"We know that postpartum anxiety and depression affects around one in seven women, and exercise can be a wonderful adjunct to other forms of treatment for these conditions. It is also an excellent opportunity for women to meet other new mums in their area to share their experience and support one another."
Lauren Fink, a specialist women's health and exercise physiotherapist, agreed, saying many women feel isolated after having a baby."There is research to support that attending an expert-run postnatal exercise class, that allows women to bring their babies, largely reduces the chances of developing postnatal depression.
"This is due to the fact that women are in a welcoming, supportive environment where they are doing something for themselves that makes them feel good and safe," said Ms Fink.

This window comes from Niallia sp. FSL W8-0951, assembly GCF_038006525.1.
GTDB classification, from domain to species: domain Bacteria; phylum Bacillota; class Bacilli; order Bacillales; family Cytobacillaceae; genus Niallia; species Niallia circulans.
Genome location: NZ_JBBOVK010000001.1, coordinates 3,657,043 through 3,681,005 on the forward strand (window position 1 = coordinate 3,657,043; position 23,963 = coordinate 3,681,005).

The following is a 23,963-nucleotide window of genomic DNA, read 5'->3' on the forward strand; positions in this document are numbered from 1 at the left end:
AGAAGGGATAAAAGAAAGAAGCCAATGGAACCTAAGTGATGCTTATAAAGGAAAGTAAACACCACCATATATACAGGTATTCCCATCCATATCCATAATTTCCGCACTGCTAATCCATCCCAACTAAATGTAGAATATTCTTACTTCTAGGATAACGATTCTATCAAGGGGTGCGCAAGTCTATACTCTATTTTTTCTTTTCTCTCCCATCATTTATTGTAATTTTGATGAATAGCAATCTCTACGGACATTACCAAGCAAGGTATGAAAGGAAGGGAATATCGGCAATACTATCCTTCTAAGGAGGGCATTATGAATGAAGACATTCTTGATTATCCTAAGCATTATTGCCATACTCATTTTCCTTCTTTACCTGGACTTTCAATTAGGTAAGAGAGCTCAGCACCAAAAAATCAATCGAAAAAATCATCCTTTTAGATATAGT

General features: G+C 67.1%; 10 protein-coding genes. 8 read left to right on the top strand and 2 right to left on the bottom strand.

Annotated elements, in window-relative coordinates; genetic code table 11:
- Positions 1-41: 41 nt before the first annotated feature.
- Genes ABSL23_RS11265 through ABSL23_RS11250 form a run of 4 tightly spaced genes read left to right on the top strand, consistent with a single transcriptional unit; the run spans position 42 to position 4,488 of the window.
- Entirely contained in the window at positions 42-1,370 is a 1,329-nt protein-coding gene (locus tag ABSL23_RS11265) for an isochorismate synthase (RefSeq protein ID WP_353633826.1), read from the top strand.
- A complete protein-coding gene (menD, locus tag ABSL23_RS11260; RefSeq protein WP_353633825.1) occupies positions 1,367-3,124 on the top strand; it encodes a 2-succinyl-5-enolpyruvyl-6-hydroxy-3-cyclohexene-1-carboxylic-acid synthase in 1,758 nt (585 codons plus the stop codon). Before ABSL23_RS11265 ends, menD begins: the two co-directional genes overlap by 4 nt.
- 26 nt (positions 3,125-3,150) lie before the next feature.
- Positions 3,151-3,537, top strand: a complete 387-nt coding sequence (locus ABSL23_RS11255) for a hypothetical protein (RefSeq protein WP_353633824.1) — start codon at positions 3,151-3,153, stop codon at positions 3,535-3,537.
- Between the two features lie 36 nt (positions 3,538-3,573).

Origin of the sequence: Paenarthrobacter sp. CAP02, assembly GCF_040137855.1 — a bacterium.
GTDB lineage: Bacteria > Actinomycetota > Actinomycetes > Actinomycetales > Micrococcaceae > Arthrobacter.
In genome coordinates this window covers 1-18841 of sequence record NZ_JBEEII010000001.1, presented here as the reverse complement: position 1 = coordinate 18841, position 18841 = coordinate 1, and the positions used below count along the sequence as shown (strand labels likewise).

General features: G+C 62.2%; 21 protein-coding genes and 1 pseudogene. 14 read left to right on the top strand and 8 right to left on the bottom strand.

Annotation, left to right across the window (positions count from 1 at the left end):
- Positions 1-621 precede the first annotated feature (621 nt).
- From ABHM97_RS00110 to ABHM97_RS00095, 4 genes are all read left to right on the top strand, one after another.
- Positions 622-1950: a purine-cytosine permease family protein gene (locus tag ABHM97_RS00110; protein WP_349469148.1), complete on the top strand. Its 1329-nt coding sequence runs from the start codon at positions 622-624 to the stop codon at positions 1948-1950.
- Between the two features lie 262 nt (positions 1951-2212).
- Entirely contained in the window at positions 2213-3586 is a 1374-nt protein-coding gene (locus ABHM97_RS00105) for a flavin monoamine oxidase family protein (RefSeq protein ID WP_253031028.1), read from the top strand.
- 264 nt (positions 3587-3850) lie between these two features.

Ms Hart says her clinic always encourages women to bring babies along to postnatal physiotherapy classes, and there's no shortage of volunteers on hand to offer cuddles and pram-pushing when required.
"(The classes) support women in their postnatal journey from the early postnatal recovery period, right through until they return to sport.
"Every single class is slightly different as I always take into account any injuries, level of skill of the participants and general mood that day. Each block offers progressively increasing load or complexity of movement to bring about improvements in strength and function," said Ms Hart.